@ Eric Walker,
I will continue to answer you on this subject, telling you frankly why I do not believe in the reality of CF, until you tell me it's too annoying for the public here. As already mentioned, I am not trying to change anyone's opinion on this point.
Cold fusion/LENR is above all an experimental phenomenon.
I agree with the experimental nature of CF/LENR, but IMO after a year from the first F&P press conference it ceased to be a chemical-physical phenomenon and became a socio-psychological one.
One can safely conclude that protons are not fusing with nickel nuclei and still have the problem of explaining the results of palladium deuteride experiments of the kind Fleischmann and Pons and Miles investigated. One can go even further and say that, in one's own assessment, it seems unlikely that there is any fusion at all and still face that challenge — what is the source of the significant excess heat and other findings in the experimental phenomenon of LENR?
For the stories I followed more closely, the Ecat devices and the Celani cells provide a large set of examples of what is the source of this alleged excess heat. Going back to the initial Pd-D experiments, I can pick up a paper (1) that has been pointed out to me last week (2) as one of the most representative of the functioning of the Patterson cells, which in turn was presented to me as one of the most promising CF device.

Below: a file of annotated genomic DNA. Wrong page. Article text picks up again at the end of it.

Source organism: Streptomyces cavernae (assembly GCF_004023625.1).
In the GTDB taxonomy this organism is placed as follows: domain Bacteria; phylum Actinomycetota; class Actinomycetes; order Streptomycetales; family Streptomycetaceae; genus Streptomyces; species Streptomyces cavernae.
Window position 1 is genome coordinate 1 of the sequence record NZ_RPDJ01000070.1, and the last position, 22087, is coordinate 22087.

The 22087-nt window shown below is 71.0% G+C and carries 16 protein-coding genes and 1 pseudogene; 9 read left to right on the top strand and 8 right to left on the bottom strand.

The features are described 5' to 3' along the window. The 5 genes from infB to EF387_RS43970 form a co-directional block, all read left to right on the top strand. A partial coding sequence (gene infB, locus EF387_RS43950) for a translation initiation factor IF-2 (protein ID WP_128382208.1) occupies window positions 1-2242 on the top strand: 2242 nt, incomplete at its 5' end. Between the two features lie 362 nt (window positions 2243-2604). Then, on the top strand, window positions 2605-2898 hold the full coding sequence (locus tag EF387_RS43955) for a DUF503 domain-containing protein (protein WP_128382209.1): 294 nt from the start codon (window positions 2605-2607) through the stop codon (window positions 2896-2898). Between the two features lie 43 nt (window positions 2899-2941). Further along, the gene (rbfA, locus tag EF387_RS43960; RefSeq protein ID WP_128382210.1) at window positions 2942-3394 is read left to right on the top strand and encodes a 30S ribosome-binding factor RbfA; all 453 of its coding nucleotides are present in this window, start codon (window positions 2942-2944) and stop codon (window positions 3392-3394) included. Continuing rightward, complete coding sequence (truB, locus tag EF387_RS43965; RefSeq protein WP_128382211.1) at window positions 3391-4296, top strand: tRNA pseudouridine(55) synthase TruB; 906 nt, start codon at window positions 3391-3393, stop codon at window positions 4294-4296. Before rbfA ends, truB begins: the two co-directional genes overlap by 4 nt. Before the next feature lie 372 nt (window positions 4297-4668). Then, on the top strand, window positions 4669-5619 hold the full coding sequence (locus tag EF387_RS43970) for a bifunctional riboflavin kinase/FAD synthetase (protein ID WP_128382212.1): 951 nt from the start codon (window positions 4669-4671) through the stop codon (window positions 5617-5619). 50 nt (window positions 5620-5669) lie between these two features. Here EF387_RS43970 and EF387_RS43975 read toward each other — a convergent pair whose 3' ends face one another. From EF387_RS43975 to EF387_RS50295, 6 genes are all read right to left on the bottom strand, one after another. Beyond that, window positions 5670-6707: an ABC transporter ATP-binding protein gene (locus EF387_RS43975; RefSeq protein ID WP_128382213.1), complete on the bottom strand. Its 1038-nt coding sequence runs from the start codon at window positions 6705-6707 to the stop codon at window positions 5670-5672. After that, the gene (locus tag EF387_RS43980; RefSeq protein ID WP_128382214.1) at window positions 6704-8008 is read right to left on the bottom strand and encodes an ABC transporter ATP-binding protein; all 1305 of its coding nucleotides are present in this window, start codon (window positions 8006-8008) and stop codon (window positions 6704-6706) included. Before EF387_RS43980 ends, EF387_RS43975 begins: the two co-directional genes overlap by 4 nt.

Well, you can see at a glance, just looking at the Figure 3, that the absolute value of the excess heat comes out from miscalibration of the experimental set-up. The Figure 4 is even worse because it clearly shows that the relative value of the excess heat derives from a wrong offset. The best conclusion I can draw from that paper is that the authors didn't know what they were doing. The worst one is that they were well aware of what they were doing. The same applies IMO to all the people who accepted that paper at the ICCF, praised it, spread it, and so on.
This is the heart of empiricism — you go where the experiments lead you rather than relying solely on theoretical arguments.
Speaking of "going", it reminds me of what McKubre has told in his ICCF history:
It was Debra who proposed the continental rotation, the idea that the conference should rotate from the Americas to Europe to Asia in a cycle.
IMO this decision helped the LENR community a lot in overcoming the theoretical arguments, pointing to the more manageable experimental ones. In this case, their experimental results led the CF/LENR researchers all over the world.